General Health - Cervical Screening

The “Are You Ready For Your Screen Test?” campaign aimed to dispel the myths around lesbian and bisexual women and cervical screening, and raise awareness that lesbian and bisexual women do need regular cervical screening tests.


As the culmination of the 'Are you ready for your screen test?' campaign, LGBT Foundation, supported by NHS Cervical Screening Programmes, has launched an online training toolkit which enables cervical screening practitioners to improve patient experience for lesbian and bisexual women.

The short module, which takes less than 20 minutes to complete, includes practical suggestions for improving practice alongside the firsthand experiences of lesbian and bisexual women and addresses some the the myths around cervical screening for women who have sex with women.

Access to the toolkit is free and all those who successfully complete the module receive a downloadable certificate. To access the toolkit please click here.

All women between the ages of 25 and 64 who have a cervix – including lesbian and bisexual women - need to go for regular cervical screening tests (formally called 'smear tests'). Trans men and nonbinary people who have cervixes should also attend regular screening, but may not receive invitations through the national screening programme.

To be invited for cervical screening you need to be registered with a GP, who needs to have your current address on file.

The NHS call and re-call system invites all women who are eligible for screening and registered with a GP. This system also keeps track of any follow-up investigation, and, if all is well, re-calls you for screening at the appropriate time for you - either three to five years (check the table below).

It is important that you ensure that your GP has any change of circumstance or address.

Watch our fun film spoof to find out why you need to go for cervical screening:

The age of invitation for cervical screening varies according to country. Please check the chart (below) for your region.

Eligibility for cervical screening in the UK



Women aged 25 to 49 invited every three years
Women aged 50 to 64 invited every five years

Northern Ireland

Women aged 25 to 49 invited every three years
Women aged 50 to 65 invited every five years


Women aged 25 to 49 invited every three years

Women aged 50 to 64 and 364 days invited every five years


Women aged 25 to 49 invited every three years

Women aged 50 to 64 and 364 days invited every five years

Women who are eligible and who have not previously had a cervical screening may be offered one when they attend their GP or family planning clinic on another matter. Women in England should receive their first invitation for routine screening by their 25th birthday, Women in Scotland by their 20th birthday etc.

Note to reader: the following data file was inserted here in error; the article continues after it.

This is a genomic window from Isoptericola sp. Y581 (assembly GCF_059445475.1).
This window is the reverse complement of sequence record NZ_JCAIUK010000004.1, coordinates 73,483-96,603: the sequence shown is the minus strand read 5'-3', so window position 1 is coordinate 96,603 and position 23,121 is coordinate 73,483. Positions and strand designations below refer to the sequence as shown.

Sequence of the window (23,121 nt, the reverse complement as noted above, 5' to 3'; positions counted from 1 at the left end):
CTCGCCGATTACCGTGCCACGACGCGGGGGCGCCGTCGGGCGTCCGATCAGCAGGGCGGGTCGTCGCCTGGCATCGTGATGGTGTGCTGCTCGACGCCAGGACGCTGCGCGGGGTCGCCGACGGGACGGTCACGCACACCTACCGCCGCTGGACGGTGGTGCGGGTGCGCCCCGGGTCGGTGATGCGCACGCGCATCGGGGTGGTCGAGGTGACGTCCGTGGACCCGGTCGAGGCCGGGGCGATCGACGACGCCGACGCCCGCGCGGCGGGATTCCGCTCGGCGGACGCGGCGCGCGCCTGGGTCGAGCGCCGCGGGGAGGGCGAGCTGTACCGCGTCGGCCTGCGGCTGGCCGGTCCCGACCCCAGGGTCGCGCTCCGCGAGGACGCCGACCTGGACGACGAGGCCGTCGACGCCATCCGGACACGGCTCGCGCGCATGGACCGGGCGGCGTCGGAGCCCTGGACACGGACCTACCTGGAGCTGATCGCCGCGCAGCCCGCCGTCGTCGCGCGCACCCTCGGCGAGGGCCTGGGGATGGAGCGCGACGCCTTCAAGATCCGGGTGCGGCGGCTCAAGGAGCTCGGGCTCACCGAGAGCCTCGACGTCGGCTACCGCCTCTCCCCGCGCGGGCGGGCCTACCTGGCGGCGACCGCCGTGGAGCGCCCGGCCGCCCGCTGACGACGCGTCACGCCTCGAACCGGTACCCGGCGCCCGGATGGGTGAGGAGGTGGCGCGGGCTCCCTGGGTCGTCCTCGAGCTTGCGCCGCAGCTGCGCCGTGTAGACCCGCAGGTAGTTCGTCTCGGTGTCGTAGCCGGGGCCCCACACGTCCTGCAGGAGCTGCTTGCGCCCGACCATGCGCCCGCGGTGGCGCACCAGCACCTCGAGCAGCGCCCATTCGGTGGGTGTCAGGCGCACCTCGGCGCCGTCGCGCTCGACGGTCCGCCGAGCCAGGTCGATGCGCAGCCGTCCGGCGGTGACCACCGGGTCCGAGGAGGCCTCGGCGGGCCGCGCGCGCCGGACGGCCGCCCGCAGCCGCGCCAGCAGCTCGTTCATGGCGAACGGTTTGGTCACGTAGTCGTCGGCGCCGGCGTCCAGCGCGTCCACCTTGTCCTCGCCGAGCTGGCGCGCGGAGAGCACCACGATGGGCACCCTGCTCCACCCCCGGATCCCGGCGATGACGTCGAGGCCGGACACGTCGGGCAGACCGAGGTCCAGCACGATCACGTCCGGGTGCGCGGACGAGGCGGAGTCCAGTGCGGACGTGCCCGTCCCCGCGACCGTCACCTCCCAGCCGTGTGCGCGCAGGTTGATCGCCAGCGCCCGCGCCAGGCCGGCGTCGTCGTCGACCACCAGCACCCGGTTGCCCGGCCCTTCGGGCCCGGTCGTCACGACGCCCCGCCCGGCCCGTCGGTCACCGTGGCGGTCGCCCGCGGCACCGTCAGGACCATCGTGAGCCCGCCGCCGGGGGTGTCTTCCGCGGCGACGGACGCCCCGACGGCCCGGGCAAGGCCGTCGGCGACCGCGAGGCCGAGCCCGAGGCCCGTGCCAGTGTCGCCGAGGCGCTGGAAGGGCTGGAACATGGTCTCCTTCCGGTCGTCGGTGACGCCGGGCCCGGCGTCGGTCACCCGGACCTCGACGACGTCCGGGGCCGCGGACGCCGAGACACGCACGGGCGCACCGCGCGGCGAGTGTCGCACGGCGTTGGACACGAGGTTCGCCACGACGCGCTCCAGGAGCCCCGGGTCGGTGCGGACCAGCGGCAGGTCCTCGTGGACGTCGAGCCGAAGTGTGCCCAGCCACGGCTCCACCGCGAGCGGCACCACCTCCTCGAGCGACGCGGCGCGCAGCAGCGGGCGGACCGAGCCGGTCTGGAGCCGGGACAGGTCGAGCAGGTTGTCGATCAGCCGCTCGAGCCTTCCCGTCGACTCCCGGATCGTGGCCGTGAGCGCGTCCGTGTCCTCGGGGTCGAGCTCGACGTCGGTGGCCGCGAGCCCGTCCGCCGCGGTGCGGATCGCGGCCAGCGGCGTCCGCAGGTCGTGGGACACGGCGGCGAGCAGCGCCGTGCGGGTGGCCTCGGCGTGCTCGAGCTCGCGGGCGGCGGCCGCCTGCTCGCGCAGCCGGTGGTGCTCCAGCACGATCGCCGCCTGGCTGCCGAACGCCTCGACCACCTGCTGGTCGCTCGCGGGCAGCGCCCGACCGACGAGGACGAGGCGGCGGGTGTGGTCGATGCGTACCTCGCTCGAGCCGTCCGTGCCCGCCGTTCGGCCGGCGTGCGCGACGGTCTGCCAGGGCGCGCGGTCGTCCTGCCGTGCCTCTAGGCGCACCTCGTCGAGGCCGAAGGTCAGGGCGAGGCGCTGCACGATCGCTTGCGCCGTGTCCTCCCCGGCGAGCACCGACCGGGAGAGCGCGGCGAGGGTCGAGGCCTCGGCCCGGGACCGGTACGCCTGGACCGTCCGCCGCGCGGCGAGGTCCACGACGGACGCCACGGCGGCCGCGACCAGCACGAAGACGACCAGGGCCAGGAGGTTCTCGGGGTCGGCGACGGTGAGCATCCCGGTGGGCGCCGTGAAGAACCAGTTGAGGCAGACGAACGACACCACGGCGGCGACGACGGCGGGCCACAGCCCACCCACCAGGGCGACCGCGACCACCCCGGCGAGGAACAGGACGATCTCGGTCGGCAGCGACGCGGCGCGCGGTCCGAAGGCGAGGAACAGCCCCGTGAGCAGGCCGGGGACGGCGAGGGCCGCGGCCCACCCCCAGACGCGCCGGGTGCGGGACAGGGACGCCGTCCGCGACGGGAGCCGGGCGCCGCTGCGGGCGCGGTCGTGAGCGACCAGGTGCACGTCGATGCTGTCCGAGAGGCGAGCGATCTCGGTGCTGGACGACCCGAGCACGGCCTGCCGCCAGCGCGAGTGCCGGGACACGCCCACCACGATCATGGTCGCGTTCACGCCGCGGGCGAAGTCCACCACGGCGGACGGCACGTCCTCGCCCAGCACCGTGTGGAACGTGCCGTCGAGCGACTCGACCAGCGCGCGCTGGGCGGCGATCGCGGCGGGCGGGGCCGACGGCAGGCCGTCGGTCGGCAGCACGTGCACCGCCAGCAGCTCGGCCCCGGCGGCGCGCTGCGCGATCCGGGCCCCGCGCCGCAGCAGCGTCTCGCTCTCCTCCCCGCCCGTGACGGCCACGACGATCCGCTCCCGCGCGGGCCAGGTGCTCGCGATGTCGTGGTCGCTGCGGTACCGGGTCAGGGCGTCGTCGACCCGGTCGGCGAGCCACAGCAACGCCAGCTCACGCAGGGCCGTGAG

Those who were assigned female at birth but are registered as male with their GP will not be included on the NHS screening recall system. However, if they have a cervix (usually this is if they have not had a hysterectomy or they have had a partial hysterectomy) they should also access cervical screening.

If you are eligible and have not received an invitation to attend for cervical screening then you should contact your GP.

The Human Papilloma Virus (HPV), which causes cervical cancer, can be passed on during sex. This includes sexual activity between two women.

The LGF’s campaign “Are You Ready For Your Screen Test?” raises awareness of cervical screening amongst women from the lesbian and bisexual community, encourage them to attend screening appointments, give them the confidence to use their rights, and provide advice to make it the best possible experience. The campaign is supported by the NHS Cancer Screening Programme.

Screening Guide spread

Download our cervical screening guide!

Annie Emery, former Head of Services at LGBT Foundation said “Over the years, some lesbian and bisexual women accessing screening have experienced homophobia, assumptions that they are heterosexual, inappropriate treatment and, most damaging of all, misinformation about their health when it comes to cervical screening.”

“We want lesbian and bisexual women to be getting the best and most accurate health information to help them make informed decisions about their body and their health. We also want lesbian and bisexual women to know exactly what services are available to them. If a woman has been sexually active with a woman or a man she should be accessing cervical screening services.”

Professor Julietta Patnick CBE, Director of the NHS Cancer Screening Programmes said: “The NHS Cancer Screening Programmes welcome this campaign to encourage lesbian and bisexual women to accept screening invitations.”

“Most research including that carried out by Dr Julie Fish of De Montfort University found that there is a low level of awareness of the cervical cancer risks for lesbians, among both healthcare staff and lesbians themselves.

Many incorrectly believe that lesbians are not at risk at all.

“A clearer understanding of the transmission routes of HPV (the virus that causes cervical cancer) is crucial in helping to encourage all eligible women to accept screening invitations. Cervical screening saves 4,500 women’s lives every year in England alone.”

Making an appointment for a cervical screening test takes hardly any time at all, and the test itself takes just a few minutes – not long for something that could save your life.

So don't be left in the dark, ring or visit your GP to book a cervical screening, or to check when your next one is due. For more information on cervical screening or to talk through what cervical screening involves contact LGBT Foundation on 0345 3 30 30 30, or email [email protected].